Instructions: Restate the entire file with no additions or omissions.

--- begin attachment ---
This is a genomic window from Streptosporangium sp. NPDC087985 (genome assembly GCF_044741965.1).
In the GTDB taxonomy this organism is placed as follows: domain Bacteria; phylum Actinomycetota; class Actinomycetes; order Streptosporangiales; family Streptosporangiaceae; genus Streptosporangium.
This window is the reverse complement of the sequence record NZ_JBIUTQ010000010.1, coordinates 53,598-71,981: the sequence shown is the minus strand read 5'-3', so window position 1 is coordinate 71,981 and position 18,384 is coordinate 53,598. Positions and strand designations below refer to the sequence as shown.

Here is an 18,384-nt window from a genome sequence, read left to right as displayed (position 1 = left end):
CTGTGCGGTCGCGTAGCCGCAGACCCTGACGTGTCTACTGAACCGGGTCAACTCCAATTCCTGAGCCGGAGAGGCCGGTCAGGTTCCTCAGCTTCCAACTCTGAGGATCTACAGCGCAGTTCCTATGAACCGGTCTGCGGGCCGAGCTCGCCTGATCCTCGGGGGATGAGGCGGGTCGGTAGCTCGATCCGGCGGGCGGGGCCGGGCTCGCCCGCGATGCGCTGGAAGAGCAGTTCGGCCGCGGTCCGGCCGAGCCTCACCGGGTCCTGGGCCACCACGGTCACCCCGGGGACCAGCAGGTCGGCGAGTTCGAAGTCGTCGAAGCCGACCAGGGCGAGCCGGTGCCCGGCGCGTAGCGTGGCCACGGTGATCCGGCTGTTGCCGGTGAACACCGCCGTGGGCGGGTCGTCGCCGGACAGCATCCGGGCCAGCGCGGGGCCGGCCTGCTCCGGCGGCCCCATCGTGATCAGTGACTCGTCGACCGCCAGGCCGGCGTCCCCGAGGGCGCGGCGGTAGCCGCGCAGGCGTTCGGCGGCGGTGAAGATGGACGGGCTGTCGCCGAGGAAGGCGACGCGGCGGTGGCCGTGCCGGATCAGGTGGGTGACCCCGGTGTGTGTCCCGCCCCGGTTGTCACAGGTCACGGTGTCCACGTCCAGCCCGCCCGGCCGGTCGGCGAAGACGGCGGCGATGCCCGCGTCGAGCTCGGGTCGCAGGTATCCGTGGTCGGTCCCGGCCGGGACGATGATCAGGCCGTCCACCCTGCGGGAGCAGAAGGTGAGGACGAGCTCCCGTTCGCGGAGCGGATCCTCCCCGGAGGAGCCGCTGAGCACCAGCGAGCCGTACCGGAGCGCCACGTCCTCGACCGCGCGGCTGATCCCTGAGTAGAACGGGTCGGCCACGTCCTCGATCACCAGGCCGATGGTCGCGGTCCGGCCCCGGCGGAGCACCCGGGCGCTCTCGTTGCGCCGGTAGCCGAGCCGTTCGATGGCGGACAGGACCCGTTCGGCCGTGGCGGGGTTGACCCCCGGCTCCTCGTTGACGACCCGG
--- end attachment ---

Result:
This is a genomic window from Streptosporangium sp. NPDC087985 (genome assembly GCF_044741965.1).
In the GTDB taxonomy this organism is placed as follows: domain Bacteria; phylum Actinomycetota; class Actinomycetes; order Streptosporangiales; family Streptosporangiaceae; genus Streptosporangium.
This window is the reverse complement of the sequence record NZ_JBIUTQ010000010.1, coordinates 53,598-71,981: the sequence shown is the minus strand read 5'-3', so window position 1 is coordinate 71,981 and position 18,384 is coordinate 53,598. Positions and strand designations below refer to the sequence as shown.

Here is an 18,384-nt window from a genome sequence, read left to right as displayed (position 1 = left end):
CTGTGCGGTCGCGTAGCCGCAGACCCTGACGTGTCTACTGAACCGGGTCAACTCCAATTCCTGAGCCGGAGAGGCCGGTCAGGTTCCTCAGCTTCCAACTCTGAGGATCTACAGCGCAGTTCCTATGAACCGGTCTGCGGGCCGAGCTCGCCTGATCCTCGGGGGATGAGGCGGGTCGGTAGCTCGATCCGGCGGGCGGGGCCGGGCTCGCCCGCGATGCGCTGGAAGAGCAGTTCGGCCGCGGTCCGGCCGAGCCTCACCGGGTCCTGGGCCACCACGGTCACCCCGGGGACCAGCAGGTCGGCGAGTTCGAAGTCGTCGAAGCCGACCAGGGCGAGCCGGTGCCCGGCGCGTAGCGTGGCCACGGTGATCCGGCTGTTGCCGGTGAACACCGCCGTGGGCGGGTCGTCGCCGGACAGCATCCGGGCCAGCGCGGGGCCGGCCTGCTCCGGCGGCCCCATCGTGATCAGTGACTCGTCGACCGCCAGGCCGGCGTCCCCGAGGGCGCGGCGGTAGCCGCGCAGGCGTTCGGCGGCGGTGAAGATGGACGGGCTGTCGCCGAGGAAGGCGACGCGGCGGTGGCCGTGCCGGATCAGGTGGGTGACCCCGGTGTGTGTCCCGCCCCGGTTGTCACAGGTCACGGTGTCCACGTCCAGCCCGCCCGGCCGGTCGGCGAAGACGGCGGCGATGCCCGCGTCGAGCTCGGGTCGCAGGTATCCGTGGTCGGTCCCGGCCGGGACGATGATCAGGCCGTCCACCCTGCGGGAGCAGAAGGTGAGGACGAGCTCCCGTTCGCGGAGCGGATCCTCCCCGGAGGAGCCGCTGAGCACCAGCGAGCCGTACCGGAGCGCCACGTCCTCGACCGCGCGGCTGATCCCTGAGTAGAACGGGTCGGCCACGTCCTCGATCACCAGGCCGATGGTCGCGGTCCGGCCCCGGCGGAGCACCCGGGCGCTCTCGTTGCGCCGGTAGCCGAGCCGTTCGATGGCGGACAGGACCCGTTCGGCCGTGGCGGGGTTGACCCCCGGCTCCTCGTTGACGACCCGG